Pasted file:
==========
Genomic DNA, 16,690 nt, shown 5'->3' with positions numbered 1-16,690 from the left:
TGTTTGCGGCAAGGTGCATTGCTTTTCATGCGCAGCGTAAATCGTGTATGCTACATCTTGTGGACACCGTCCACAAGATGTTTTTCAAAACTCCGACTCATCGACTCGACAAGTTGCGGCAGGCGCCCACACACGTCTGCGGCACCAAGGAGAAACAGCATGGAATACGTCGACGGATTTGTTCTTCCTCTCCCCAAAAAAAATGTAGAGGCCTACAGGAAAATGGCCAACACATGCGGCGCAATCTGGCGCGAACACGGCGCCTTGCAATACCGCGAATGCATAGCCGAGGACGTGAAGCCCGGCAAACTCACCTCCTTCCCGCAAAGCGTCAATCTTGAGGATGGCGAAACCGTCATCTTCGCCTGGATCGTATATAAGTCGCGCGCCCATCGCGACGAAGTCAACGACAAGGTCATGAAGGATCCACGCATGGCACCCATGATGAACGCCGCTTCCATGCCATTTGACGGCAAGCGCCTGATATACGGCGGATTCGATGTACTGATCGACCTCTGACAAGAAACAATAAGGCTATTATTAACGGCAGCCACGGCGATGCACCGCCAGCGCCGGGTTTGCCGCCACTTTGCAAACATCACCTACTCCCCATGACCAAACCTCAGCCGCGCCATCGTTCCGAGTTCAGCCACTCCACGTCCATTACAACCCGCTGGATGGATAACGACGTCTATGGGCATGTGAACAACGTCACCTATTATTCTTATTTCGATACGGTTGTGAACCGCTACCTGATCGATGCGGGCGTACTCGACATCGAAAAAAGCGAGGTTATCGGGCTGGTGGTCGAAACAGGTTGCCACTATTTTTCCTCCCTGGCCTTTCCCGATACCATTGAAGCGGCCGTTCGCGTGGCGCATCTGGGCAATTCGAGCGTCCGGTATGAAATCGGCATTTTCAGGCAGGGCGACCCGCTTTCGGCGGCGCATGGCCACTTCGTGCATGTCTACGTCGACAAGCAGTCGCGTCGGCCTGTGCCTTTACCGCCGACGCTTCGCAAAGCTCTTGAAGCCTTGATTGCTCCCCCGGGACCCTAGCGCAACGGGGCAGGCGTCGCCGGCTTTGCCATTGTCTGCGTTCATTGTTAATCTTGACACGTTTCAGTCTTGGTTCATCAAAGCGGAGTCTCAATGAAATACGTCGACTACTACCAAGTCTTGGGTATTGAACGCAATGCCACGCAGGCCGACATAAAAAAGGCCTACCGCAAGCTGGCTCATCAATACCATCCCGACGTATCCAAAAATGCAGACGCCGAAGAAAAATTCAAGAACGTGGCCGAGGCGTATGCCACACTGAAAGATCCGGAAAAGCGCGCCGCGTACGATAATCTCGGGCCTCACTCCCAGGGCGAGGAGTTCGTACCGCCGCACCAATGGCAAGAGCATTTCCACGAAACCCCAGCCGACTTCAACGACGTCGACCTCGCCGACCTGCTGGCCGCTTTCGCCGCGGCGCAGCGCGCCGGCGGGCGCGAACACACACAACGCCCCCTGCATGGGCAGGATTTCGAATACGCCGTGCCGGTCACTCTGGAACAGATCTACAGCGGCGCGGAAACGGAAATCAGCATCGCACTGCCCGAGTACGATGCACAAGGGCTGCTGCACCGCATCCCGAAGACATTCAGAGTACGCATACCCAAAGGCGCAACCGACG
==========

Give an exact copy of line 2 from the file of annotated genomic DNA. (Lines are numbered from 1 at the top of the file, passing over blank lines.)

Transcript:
TGTTTGCGGCAAGGTGCATTGCTTTTCATGCGCAGCGTAAATCGTGTATGCTACATCTTGTGGACACCGTCCACAAGATGTTTTTCAAAACTCCGACTCATCGACTCGACAAGTTGCGGCAGGCGCCCACACACGTCTGCGGCACCAAGGAGAAACAGCATGGAATACGTCGACGGATTTGTTCTTCCTCTCCCCAAAAAAAATGTAGAGGCCTACAGGAAAATGGCCAACACATGCGGCGCAATCTGGCGCGAACACGGCGCCTTGCAATACCGCGAATGCATAGCCGAGGACGTGAAGCCCGGCAAACTCACCTCCTTCCCGCAAAGCGTCAATCTTGAGGATGGCGAAACCGTCATCTTCGCCTGGATCGTATATAAGTCGCGCGCCCATCGCGACGAAGTCAACGACAAGGTCATGAAGGATCCACGCATGGCACCCATGATGAACGCCGCTTCCATGCCATTTGACGGCAAGCGCCTGATATACGGCGGATTCGATGTACTGATCGACCTCTGACAAGAAACAATAAGGCTATTATTAACGGCAGCCACGGCGATGCACCGCCAGCGCCGGGTTTGCCGCCACTTTGCAAACATCACCTACTCCCCATGACCAAACCTCAGCCGCGCCATCGTTCCGAGTTCAGCCACTCCACGTCCATTACAACCCGCTGGATGGATAACGACGTCTATGGGCATGTGAACAACGTCACCTATTATTCTTATTTCGATACGGTTGTGAACCGCTACCTGATCGATGCGGGCGTACTCGACATCGAAAAAAGCGAGGTTATCGGGCTGGTGGTCGAAACAGGTTGCCACTATTTTTCCTCCCTGGCCTTTCCCGATACCATTGAAGCGGCCGTTCGCGTGGCGCATCTGGGCAATTCGAGCGTCCGGTATGAAATCGGCATTTTCAGGCAGGGCGACCCGCTTTCGGCGGCGCATGGCCACTTCGTGCATGTCTACGTCGACAAGCAGTCGCGTCGGCCTGTGCCTTTACCGCCGACGCTTCGCAAAGCTCTTGAAGCCTTGATTGCTCCCCCGGGACCCTAGCGCAACGGGGCAGGCGTCGCCGGCTTTGCCATTGTCTGCGTTCATTGTTAATCTTGACACGTTTCAGTCTTGGTTCATCAAAGCGGAGTCTCAATGAAATACGTCGACTACTACCAAGTCTTGGGTATTGAACGCAATGCCACGCAGGCCGACATAAAAAAGGCCTACCGCAAGCTGGCTCATCAATACCATCCCGACGTATCCAAAAATGCAGACGCCGAAGAAAAATTCAAGAACGTGGCCGAGGCGTATGCCACACTGAAAGATCCGGAAAAGCGCGCCGCGTACGATAATCTCGGGCCTCACTCCCAGGGCGAGGAGTTCGTACCGCCGCACCAATGGCAAGAGCATTTCCACGAAACCCCAGCCGACTTCAACGACGTCGACCTCGCCGACCTGCTGGCCGCTTTCGCCGCGGCGCAGCGCGCCGGCGGGCGCGAACACACACAACGCCCCCTGCATGGGCAGGATTTCGAATACGCCGTGCCGGTCACTCTGGAACAGATCTACAGCGGCGCGGAAACGGAAATCAGCATCGCACTGCCCGAGTACGATGCACAAGGGCTGCTGCACCGCATCCCGAAGACATTCAGAGTACGCATACCCAAAGGCGCAACCGACG